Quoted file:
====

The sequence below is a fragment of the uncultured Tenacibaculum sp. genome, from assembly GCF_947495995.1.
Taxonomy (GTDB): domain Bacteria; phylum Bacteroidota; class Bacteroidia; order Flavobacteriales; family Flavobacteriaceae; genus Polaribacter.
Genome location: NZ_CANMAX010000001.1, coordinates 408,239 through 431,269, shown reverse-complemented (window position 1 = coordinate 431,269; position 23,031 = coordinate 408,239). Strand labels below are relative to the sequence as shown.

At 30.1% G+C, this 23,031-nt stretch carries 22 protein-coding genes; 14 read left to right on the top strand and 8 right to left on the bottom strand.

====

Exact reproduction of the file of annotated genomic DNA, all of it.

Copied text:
The sequence below is a fragment of the uncultured Tenacibaculum sp. genome, from assembly GCF_947495995.1.
Taxonomy (GTDB): domain Bacteria; phylum Bacteroidota; class Bacteroidia; order Flavobacteriales; family Flavobacteriaceae; genus Polaribacter.
Genome location: NZ_CANMAX010000001.1, coordinates 408,239 through 431,269, shown reverse-complemented (window position 1 = coordinate 431,269; position 23,031 = coordinate 408,239). Strand labels below are relative to the sequence as shown.

At 30.1% G+C, this 23,031-nt stretch carries 22 protein-coding genes; 14 read left to right on the top strand and 8 right to left on the bottom strand.